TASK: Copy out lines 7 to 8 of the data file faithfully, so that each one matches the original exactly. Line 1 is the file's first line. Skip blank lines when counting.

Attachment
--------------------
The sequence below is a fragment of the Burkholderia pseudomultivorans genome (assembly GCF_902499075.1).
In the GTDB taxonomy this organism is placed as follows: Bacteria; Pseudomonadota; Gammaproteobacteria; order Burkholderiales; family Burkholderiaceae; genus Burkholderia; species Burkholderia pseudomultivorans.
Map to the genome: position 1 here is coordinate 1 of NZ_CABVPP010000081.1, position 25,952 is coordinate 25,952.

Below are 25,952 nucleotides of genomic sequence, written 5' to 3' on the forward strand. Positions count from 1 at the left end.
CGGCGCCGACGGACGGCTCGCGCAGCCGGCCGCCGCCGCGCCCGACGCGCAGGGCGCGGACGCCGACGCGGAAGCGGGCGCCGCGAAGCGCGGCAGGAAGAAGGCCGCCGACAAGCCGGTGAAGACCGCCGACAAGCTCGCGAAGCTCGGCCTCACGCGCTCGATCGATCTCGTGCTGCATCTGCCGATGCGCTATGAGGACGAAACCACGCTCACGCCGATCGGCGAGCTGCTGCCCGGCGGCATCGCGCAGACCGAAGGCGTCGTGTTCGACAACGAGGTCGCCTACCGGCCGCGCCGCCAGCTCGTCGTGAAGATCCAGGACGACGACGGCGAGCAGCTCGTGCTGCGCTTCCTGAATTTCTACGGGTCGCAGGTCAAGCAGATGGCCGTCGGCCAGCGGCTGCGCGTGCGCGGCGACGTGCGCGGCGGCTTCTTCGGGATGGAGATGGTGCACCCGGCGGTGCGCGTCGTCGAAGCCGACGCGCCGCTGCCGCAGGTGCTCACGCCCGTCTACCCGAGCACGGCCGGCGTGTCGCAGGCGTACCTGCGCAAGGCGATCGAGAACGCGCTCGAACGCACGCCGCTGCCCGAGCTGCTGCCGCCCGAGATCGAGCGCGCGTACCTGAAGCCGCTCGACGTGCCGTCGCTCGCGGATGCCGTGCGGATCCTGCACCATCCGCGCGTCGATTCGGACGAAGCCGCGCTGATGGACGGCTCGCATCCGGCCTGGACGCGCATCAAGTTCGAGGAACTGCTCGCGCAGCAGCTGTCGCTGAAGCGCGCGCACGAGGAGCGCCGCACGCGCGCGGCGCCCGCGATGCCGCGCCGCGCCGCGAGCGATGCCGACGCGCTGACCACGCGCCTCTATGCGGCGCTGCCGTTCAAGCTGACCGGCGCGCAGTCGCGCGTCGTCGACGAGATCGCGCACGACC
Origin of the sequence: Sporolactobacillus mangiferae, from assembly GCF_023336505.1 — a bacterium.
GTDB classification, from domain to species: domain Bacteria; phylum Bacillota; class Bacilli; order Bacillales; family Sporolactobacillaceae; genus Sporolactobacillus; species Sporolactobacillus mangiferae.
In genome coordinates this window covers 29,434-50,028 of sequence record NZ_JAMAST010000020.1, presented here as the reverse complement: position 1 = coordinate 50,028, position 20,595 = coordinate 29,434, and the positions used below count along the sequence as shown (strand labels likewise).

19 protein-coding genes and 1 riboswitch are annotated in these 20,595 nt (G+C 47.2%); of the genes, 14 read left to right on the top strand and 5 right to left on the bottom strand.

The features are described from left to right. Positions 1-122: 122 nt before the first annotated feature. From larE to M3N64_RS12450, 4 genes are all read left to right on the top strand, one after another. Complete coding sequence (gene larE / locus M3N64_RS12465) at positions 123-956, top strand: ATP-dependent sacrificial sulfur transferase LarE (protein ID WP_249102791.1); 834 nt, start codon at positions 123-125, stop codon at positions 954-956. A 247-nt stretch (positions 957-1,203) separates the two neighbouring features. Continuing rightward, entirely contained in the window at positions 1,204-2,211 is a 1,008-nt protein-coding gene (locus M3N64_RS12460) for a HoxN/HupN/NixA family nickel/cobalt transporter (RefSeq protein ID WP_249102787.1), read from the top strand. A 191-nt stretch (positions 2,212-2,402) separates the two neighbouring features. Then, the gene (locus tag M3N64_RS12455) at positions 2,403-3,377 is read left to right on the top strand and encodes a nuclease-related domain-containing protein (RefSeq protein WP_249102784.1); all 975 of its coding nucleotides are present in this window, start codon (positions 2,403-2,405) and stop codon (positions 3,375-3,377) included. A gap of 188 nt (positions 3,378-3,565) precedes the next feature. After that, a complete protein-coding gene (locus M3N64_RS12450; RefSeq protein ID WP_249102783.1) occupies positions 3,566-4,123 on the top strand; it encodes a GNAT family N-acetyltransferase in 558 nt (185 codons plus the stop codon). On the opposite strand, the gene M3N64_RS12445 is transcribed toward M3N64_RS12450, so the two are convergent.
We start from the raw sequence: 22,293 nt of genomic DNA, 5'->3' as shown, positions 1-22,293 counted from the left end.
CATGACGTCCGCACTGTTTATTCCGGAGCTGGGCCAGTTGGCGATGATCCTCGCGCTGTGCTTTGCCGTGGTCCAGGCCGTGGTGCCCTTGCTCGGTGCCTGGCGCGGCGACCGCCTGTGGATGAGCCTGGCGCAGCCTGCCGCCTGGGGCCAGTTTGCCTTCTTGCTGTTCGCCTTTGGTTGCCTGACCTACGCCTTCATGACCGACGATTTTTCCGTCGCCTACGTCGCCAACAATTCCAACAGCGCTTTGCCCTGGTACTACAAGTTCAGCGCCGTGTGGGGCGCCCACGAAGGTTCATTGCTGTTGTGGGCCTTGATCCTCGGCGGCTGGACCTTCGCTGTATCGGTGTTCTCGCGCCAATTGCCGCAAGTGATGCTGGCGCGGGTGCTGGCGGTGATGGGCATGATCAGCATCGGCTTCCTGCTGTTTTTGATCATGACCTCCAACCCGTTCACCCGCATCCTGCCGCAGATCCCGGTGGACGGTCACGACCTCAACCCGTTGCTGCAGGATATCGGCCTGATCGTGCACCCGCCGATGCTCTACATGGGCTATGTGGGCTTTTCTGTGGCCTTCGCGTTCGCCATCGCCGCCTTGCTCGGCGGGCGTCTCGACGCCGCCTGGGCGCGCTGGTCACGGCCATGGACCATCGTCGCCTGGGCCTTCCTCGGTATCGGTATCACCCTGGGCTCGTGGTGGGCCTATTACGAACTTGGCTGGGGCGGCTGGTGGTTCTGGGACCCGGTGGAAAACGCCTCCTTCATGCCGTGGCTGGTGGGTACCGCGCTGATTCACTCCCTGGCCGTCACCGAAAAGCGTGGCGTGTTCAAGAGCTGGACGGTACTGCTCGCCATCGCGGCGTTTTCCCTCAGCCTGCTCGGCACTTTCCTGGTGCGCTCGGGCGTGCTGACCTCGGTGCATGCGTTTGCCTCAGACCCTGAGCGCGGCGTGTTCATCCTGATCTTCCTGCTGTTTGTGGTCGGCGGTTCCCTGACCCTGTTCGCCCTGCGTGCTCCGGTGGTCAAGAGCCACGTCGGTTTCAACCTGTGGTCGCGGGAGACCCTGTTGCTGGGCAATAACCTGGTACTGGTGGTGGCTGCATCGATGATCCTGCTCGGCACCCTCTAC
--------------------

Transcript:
GTDB classification, from domain to species: domain Bacteria; phylum Bacillota; class Bacilli; order Bacillales; family Sporolactobacillaceae; genus Sporolactobacillus; species Sporolactobacillus mangiferae.
In genome coordinates this window covers 29,434-50,028 of sequence record NZ_JAMAST010000020.1, presented here as the reverse complement: position 1 = coordinate 50,028, position 20,595 = coordinate 29,434, and the positions used below count along the sequence as shown (strand labels likewise).